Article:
In August, with his state looking at a $13 billion budget hole and residents fleeing in droves, New York Gov. Andrew Cuomo issued a plea for New Yorkers to return to the Big Apple.
"They are in their Hamptons homes, or Hudson Valley or Connecticut," Cuomo said at a press conference. "I talk to them literally every day. I say, 'When are you coming back? I'll buy you a drink. I'll cook."
Cuomo's generous offer to buy cocktails and cook doesn't appear to be solving New York's economic woes.
On Sunday, news broke that the multinational financial services company Goldman Sachs, one of the largest companies in the US, is considering a plan to move its headquarters to the South.
"Goldman Sachs Group Inc. is weighing plans for a new Florida hub to house one of its key divisions, in another potential blow to New York's stature as the de facto home of the U.S. financial industry," Bloomberg reported. "Executives have been scouting office locations in South Florida, speaking with local officials and exploring tax advantages as they consider creating a base there for its asset management arm, according to people with knowledge of the matter."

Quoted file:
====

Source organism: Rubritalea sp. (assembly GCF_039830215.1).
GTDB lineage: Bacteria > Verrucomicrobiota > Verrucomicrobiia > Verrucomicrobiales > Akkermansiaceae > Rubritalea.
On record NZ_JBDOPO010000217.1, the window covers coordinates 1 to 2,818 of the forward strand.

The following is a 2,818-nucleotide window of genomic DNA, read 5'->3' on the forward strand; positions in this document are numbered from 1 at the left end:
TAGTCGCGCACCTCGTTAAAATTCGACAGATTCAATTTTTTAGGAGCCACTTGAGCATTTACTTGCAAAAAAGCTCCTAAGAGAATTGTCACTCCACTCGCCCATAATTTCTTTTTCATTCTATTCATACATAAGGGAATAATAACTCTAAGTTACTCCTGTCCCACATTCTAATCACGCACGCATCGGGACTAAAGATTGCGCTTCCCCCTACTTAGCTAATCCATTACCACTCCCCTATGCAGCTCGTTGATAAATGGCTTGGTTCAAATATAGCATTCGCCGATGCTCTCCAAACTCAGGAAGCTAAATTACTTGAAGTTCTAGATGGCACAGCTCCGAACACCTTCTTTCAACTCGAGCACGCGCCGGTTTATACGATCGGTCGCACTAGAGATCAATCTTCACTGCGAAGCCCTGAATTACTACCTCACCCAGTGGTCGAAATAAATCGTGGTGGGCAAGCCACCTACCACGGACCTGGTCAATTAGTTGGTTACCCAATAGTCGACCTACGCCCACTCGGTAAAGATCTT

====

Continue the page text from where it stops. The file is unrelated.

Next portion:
According to The Street, the Fort Lauderdale area and Palm Beach County are the most likely destinations, though Goldman is also considering Dallas as a possible alternative.
The news comes on the heels of several other investment firms—Elliott Management, Blackstone, and Citadel—that have boosted their presence in Florida. The Sunshine State is attracting companies because of its low costs, warm weather, and friendly tax climate. (Florida has no income tax).